LONDON — An ex-car racing boss who sued a tabloid over a story about his sadomasochistic orgy with dominatrixes lost his privacy case Tuesday in the European Court of Human Rights – a ruling applauded by free speech advocates.
Max Mosley won a lawsuit against Britain's News of the World tabloid for its 2008 front-page story claiming he, the president of the governing body overseeing Formula One racing, had an hours-long Nazi-themed orgy with five women. Mosley, the son of a former fascist leader, acknowledged the orgy but denied the Nazi theme.
Despite winning sizable damages and legal costs, Mosley didn't stop fighting.
He then took the case to the European court in France, which can intervene in British court rulings. Mosley claimed that his privacy rights, which are protected by the European Convention on Human Rights, should force news organizations to notify subjects before publishing details about their private lives.
But the court disagreed, saying European law didn't require pre-notification and that such a requirement could have a chilling effect on freedom of speech.
"I am disappointed at today's judgment, because I think that there is widespread recognition that privacy is fundamental to the way we live our lives," said Mosley, who plans to ask the court's grand chamber in Strasbourg to reconsider its decision.
But free speech advocates were heartened.
"This is very welcome news for the media," said lawyer Robin Shaw. "The obligation to give prior notification would not have been restricted to stories about the sexual behavior of people in the public eye, such as Mr. Mosley, but would potentially have embraced any story about an individual, however seemingly innocuous."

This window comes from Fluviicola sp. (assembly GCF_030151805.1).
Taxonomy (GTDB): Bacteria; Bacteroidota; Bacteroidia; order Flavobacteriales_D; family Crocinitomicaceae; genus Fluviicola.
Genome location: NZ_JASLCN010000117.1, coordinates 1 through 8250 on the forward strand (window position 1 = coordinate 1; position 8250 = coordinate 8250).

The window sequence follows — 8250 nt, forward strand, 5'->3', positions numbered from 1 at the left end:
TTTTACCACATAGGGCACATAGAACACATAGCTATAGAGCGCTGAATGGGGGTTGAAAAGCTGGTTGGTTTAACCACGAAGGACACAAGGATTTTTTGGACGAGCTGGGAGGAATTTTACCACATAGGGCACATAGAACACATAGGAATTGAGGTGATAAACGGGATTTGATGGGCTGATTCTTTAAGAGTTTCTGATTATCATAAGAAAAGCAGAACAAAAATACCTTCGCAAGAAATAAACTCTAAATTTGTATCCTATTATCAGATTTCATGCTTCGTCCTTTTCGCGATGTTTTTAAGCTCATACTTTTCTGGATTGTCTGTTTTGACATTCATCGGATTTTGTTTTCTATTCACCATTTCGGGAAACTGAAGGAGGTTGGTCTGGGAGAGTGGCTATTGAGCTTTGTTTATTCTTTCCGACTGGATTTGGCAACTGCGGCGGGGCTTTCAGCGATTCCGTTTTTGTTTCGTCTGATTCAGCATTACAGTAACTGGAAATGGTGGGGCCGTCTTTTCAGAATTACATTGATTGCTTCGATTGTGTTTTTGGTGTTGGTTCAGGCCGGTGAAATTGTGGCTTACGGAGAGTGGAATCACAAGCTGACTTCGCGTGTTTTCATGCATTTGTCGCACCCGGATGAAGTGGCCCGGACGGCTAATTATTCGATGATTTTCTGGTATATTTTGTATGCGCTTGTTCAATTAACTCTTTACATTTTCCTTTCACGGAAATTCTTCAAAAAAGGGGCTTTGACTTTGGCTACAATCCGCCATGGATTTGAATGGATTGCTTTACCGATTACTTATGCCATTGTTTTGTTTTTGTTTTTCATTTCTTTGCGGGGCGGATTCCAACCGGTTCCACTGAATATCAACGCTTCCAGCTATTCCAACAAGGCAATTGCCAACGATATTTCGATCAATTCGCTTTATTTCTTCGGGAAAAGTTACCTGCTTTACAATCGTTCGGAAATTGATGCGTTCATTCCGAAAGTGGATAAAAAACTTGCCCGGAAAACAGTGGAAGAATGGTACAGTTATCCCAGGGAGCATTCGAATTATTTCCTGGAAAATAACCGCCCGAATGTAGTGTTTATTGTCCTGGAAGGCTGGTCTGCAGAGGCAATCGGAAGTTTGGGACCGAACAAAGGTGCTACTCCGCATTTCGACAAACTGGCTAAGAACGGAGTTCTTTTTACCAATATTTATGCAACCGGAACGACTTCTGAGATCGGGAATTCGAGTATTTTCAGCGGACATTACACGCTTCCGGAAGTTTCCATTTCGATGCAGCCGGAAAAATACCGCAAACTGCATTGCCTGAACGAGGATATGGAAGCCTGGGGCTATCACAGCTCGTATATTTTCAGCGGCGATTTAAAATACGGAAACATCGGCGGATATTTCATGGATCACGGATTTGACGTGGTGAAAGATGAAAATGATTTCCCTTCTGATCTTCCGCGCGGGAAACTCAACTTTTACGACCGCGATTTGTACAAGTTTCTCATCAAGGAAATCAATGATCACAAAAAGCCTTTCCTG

Privacy has become the latest buzz word in Britain, where scores of celebrities and sports figures have been granted recent injunctions or gag orders to prevent media from publishing the details of their extramarital affairs.
But those very injunctions became obsolete this week when a Twitter user made an anonymous post naming many of the men who were granted the gag orders, including a married soccer star who allegedly had a fling with a topless model and a well-known married British actor who had sex with a prostitute.
U.S.-registered sites are largely exempt from British gag orders because they fall outside the court's jurisdiction.
Freedom of speech in the United States is protected under the First Amendment and often trumps privacy arguments. European law protects both privacy and freedom of expression, but it is often left to interpretation by judges.
In Britain, the parents of Prince William's new bride, Kate Middleton, also recently complained to the Press Complaints Commission after tabloids published photos of Kate and her sister Pippa Middleton wearing bikinis off the coast of the Spanish island of Ibiza.
In Britain, more than 30 public figures have won gag orders since 2008. In France, too, privacy is considered sacred, and editors there long shied away from reporting that former President Francois Mitterand had an illegitimate daughter.
But the questions go beyond privacy. Mosley said his tabloid sex tale offered little to no public interest value, but some say the same argument could have applied to Tiger Woods, whose image as a squeaky clean role model was tarnished after reports of widespread infidelities.
Had Mosley won, the ruling also could have also forced non-governmental organizations to warn people before publishing details of investigations.
The human rights group Global Witness, for example, was sued by the president of the Republic of Congo's son in 2007, who wanted it to remove documents from their web site that showed he had been using state oil revenues to find his posh lifestyle. The group ultimately won the case and were awarded costs but it was a lengthy process. Had they been required to warn the son first, the details may have never come to light.
"What we have in Europe is a very broad interpretation of privacy, which has serious ramifications for freedom of speech," said Jo Glanville of the London-based Index on Censorship.
On the net: http://www.echr.coe.int/echr/